Despite shortened session for ‘in-person’ lobbying in Capitol and Annex, lobbying reaches $9.88 million; $334,094 spent on advertising

Editor’s Note:

The 2020 Kentucky General Assembly was one for the books. With more than a month left in the 60-day session, committee meetings were held sans audiences and lobbyists because the Capitol and Anne were closed to the public. Only lobbyists who were invited to testify before a committee were let inside the Capitol or the Capitol Annex. The lobbies on floors 2, 3 and 4 of the annex, where House and Senate members have their offices, were empty each day from mid-March until when the session ended April 15. Actually, they still are because neither building has been reopened for all to enter.

So the question went to Laura Hendrix, executive director of the KLEC, and Donnita Crittenden, administrative assistant: “Since lobbyists weren’t allowed in either building and didn’t gather en masse as they do every day of each session, how did that affect the amount spent on lobbying?”

The answer is: “Not very much.” Laura and Donnita suggested checking out all previous newsletters filed on the KLEC website — — to find all the numbers from previous sessions. You can check for yourself by clicking on corresponding months listed.

The reason that lobbying spending remains consistent throughout the year, including during legislative sessions, is that many lobbyists are paid an annual rate, which is allocated on a monthly basis, and it’s the monthly amount that’s reported to KLEC.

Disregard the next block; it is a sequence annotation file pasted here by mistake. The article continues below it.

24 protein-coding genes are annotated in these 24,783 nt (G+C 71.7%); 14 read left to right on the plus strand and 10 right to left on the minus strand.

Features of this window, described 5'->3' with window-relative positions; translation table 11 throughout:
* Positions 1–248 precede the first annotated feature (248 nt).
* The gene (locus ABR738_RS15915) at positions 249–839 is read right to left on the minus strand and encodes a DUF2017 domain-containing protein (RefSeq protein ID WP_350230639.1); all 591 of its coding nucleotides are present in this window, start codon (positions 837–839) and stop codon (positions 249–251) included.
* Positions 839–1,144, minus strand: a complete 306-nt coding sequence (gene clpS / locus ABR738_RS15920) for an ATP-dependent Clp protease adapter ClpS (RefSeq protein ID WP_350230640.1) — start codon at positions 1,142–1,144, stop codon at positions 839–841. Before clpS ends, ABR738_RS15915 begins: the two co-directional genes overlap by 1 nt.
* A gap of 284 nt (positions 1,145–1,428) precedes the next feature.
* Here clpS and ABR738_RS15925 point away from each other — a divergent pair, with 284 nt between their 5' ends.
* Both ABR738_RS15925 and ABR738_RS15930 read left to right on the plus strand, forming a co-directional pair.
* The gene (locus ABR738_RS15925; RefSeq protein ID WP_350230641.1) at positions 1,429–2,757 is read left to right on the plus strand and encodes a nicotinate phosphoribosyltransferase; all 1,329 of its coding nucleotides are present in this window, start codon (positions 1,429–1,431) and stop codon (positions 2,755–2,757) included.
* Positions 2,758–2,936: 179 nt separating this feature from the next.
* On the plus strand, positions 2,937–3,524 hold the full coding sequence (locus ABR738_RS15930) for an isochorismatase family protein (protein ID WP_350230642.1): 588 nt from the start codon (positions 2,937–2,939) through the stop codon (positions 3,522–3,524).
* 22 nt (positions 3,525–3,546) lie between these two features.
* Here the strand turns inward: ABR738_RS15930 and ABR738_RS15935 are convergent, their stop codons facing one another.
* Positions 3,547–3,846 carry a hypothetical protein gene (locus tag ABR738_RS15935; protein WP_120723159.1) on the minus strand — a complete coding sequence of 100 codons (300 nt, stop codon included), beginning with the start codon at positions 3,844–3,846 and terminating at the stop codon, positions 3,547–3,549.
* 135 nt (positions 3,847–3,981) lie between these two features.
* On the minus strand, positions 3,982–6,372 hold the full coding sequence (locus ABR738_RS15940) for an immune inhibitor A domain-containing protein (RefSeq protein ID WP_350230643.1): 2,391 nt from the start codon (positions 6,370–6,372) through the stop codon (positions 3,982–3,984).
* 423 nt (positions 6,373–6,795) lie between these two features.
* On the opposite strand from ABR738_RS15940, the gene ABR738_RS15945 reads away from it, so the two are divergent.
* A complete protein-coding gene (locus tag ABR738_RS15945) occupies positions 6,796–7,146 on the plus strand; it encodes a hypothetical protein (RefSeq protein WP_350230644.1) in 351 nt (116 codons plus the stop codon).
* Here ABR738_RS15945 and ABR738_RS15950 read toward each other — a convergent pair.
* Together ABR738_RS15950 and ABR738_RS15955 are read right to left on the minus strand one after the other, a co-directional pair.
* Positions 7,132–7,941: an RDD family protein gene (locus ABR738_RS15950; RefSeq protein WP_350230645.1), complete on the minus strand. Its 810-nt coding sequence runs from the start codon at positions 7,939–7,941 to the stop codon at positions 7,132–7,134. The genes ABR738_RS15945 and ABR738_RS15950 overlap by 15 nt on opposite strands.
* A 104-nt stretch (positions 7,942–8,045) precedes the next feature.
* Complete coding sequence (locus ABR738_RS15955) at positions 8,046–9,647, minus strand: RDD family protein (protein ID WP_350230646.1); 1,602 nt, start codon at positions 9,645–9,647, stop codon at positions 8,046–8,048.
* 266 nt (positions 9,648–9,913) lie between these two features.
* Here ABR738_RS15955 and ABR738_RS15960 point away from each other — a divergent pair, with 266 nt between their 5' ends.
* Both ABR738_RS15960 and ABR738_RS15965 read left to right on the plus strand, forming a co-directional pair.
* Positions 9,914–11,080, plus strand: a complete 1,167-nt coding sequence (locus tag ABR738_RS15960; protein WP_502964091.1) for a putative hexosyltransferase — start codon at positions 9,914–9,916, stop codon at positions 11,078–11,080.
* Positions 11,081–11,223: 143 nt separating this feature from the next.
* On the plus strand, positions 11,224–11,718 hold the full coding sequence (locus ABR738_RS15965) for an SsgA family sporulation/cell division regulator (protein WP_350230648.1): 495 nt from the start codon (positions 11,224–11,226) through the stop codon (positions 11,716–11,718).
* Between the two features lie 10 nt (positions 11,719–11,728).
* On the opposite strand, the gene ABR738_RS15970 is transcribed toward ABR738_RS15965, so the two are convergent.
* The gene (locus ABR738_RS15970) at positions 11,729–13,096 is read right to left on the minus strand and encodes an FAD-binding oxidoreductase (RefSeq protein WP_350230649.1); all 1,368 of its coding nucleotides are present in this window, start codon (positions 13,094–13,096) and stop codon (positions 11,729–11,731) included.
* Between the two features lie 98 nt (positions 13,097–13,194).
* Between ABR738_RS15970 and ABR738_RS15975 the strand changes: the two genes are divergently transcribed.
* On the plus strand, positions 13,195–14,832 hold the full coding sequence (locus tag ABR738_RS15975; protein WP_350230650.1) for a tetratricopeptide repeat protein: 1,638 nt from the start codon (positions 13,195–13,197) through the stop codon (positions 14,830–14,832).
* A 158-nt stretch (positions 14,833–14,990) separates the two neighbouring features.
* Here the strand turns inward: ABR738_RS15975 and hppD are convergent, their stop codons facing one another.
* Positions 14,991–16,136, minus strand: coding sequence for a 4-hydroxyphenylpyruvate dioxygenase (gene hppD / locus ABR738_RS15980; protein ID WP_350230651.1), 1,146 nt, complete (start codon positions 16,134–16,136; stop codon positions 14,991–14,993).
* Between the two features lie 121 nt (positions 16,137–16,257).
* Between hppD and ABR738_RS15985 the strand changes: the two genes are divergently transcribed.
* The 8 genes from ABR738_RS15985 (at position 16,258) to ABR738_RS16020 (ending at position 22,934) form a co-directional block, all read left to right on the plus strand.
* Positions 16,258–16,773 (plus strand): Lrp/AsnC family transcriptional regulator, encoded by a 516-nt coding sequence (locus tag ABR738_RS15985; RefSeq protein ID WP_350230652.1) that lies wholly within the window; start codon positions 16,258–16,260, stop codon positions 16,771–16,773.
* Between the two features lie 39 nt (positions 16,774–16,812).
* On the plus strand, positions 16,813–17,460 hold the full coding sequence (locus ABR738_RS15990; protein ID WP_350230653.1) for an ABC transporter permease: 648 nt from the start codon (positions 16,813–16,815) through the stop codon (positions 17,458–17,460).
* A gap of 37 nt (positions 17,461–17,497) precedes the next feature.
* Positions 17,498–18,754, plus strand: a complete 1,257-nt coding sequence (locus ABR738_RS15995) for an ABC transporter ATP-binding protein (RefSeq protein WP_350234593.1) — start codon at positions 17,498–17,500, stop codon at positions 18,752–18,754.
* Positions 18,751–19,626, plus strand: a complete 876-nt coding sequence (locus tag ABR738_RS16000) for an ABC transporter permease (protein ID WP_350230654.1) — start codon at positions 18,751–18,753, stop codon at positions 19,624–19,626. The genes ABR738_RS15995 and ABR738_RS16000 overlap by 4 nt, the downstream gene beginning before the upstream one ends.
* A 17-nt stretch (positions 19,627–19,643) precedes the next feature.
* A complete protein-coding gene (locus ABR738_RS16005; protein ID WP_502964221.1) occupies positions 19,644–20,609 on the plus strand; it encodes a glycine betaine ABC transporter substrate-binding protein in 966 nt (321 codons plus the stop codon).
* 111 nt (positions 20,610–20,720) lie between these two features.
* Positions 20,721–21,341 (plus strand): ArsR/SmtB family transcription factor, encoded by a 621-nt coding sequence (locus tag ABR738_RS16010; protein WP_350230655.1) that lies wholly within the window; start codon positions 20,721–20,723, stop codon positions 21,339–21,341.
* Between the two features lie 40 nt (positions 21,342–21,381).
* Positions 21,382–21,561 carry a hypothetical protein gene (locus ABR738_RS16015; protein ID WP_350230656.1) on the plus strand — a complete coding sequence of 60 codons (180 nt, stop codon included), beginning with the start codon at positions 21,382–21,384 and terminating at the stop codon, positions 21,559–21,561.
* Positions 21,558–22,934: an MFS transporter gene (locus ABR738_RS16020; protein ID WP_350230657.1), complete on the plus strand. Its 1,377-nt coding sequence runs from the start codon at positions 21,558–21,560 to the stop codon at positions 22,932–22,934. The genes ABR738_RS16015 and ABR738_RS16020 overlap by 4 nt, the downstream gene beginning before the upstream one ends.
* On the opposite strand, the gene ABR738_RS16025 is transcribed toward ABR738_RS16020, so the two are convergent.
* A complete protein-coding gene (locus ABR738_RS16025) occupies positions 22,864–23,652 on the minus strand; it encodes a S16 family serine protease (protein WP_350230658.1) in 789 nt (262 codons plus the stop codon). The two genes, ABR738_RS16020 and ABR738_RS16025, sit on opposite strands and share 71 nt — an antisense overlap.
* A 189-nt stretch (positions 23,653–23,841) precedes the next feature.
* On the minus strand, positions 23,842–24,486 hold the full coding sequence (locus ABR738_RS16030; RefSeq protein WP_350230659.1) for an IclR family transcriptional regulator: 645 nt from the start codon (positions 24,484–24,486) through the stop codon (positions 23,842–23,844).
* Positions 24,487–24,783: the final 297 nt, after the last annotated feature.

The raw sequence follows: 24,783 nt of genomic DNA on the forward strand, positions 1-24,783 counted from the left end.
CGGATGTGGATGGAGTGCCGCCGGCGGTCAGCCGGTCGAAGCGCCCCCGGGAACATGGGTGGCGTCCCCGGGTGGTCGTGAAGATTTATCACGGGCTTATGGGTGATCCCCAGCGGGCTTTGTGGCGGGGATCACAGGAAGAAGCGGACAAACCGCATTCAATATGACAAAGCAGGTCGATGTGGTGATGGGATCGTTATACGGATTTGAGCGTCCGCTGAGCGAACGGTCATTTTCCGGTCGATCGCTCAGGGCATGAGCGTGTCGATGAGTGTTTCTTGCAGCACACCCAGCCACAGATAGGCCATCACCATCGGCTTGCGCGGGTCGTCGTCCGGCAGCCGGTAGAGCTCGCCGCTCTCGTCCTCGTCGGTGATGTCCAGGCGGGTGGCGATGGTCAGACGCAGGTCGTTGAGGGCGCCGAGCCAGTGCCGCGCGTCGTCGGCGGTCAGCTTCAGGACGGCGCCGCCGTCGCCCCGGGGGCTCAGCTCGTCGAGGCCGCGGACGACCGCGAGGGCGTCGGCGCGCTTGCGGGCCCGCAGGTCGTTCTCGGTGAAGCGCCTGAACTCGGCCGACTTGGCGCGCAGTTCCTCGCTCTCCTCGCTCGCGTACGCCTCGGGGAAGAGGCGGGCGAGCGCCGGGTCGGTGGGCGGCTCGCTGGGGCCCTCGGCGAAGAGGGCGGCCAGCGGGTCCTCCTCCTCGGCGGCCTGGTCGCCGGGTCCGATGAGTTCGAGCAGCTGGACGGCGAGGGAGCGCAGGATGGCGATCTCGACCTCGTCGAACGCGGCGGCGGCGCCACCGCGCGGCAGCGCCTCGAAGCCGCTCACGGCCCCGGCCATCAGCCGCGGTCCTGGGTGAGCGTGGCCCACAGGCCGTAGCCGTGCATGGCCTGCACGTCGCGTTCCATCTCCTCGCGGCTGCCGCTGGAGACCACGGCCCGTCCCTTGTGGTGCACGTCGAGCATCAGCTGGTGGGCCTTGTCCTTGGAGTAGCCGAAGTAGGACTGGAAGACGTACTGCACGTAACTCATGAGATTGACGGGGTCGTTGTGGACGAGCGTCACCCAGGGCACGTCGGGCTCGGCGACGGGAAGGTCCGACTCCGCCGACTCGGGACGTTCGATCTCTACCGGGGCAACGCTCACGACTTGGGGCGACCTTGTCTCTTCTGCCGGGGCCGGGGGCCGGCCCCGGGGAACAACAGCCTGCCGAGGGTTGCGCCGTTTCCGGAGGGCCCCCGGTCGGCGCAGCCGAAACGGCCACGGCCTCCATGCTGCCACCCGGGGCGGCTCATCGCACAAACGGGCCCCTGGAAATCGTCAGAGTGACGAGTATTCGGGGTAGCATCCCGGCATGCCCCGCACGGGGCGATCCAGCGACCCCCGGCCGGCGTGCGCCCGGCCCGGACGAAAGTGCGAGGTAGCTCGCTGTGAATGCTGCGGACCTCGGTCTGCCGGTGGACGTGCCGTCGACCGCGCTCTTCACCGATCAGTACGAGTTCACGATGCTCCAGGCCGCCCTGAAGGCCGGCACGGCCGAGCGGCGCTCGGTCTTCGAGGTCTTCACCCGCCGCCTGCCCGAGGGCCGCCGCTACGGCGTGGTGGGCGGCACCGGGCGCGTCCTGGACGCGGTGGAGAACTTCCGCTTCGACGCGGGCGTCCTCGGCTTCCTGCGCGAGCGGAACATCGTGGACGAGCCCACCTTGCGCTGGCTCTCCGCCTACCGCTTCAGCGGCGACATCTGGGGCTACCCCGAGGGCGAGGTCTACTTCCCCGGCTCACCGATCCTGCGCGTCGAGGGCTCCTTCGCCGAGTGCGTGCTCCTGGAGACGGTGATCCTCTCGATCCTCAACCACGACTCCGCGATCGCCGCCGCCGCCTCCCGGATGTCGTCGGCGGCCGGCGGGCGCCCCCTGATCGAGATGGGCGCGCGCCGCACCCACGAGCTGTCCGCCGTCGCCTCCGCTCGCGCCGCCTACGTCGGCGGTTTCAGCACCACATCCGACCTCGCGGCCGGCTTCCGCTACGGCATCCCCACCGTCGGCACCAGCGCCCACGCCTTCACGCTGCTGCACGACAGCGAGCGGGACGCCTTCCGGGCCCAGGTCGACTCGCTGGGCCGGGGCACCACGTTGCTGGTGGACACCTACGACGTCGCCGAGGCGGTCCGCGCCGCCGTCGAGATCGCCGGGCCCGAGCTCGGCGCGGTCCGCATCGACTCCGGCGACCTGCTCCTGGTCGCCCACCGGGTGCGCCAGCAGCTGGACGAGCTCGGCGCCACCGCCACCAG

Employers of contract lobbyists typically want those lobbyists working on a year-round basis, talking to legislators, tracking isssues and attending interim committee meetings.  So, it makes sense to contract with lobbyists on a year-round basis.  Likewise, many lobbyists who are not contract lobbyists are full-time employees of the business or organization for whom they lobby, and their lobbying activities are year-round, while they also perform other duties for their employers.

When lobbyists are paid in monthly increments throughout the year, it “smooths out” the reporting so there aren’t great spikes in spending when lobbying is intense, such during the final days of a regular session or during a special legislative session.

2018, the last 60-day session prior to this year, had a record $10.67 million spent on lobbying after April lobbying reports were filed. That was an 11 percent increase over 2016, and 19 percent above 2017.

2019’s 30-day session ended with $9.43 million when the April reports were filed.

KLEC recently got the lobbying totals of 2020 and, surprise, the dollars didn’t set a record but is the second highest to the 2018 record with $9.88 million. One might think with no access to legislators in the Capitol or Annex that spending amounts would have decreased.

My thanks to Laura and Donnita for sending me in the right direction to compare expenditures by some 715 businesses and organizations in what had to be one of the oddest lobbying sessions ever.